San Salvador’s Mercado Central is statistically one of the most dangerous areas of one of the most dangerous cities in the world.
San Salvador is both the political and homicide capital of the Central American nation of El Salvador. Gangs have been running Mercado Central for years.
San Salvador’s young mayor, Nayib Bukele, is attempting to solve the problem of this rag-tag market, in part, by dismantling it. It is an ambitious project for Bukele, an upstart politician who, at 33, and with just three years of experience in public service, won the most important mayoral seat in the country in 2015.
Bukele’s strategy is to entice vendors to move by building new markets just outside the city center. Instead of haggling from makeshift stalls in the middle of pavements and roads, his plan would allow vendors to operate through leases, in safe and sanitary conditions.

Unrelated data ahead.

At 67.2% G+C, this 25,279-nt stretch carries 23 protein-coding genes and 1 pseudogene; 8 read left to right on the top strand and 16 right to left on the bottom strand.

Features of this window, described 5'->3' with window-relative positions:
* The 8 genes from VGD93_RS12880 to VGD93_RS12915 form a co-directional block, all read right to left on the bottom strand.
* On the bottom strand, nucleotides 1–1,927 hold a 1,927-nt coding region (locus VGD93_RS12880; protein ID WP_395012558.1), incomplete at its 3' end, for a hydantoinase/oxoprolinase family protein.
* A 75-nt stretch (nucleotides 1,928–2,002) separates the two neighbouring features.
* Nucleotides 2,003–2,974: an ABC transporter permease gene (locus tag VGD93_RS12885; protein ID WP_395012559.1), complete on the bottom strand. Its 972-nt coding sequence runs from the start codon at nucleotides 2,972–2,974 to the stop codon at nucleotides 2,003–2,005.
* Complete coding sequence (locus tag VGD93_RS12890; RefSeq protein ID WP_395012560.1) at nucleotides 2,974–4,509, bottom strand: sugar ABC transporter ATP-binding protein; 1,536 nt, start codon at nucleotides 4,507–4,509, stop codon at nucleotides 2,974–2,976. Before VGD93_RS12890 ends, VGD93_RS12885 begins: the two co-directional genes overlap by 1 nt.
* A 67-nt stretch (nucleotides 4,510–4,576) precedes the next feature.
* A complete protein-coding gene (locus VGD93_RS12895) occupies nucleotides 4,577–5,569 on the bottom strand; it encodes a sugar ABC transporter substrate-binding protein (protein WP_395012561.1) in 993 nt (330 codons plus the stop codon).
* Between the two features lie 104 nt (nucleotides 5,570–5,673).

The plan, known as the reordenamiento (reordering), also calls for the revitalization of the city center, where the country’s oldest and most majestic buildings – including the city’s main cathedral and national theatre – stand in disrepair, nearly forgotten.
Such an aggressive embrace of revitalization is Bukele’s way of addressing a fundamental disconnect between the rich and poor in Salvadoran culture, which he sees as one of the root causes of the country’s violence. Even those who oppose his policies concede that he is making profound changes, and speak of him with respect.
San Salvador’s two most popular print newspapers – La Prensa Grafica and El Diaro de Hoy – seldom run stories about Bukele’s projects, leaning instead towards criticism and scandal, so Bukele has turned to social media to publicize his work.
Photo by Idea SV via Wikipedia.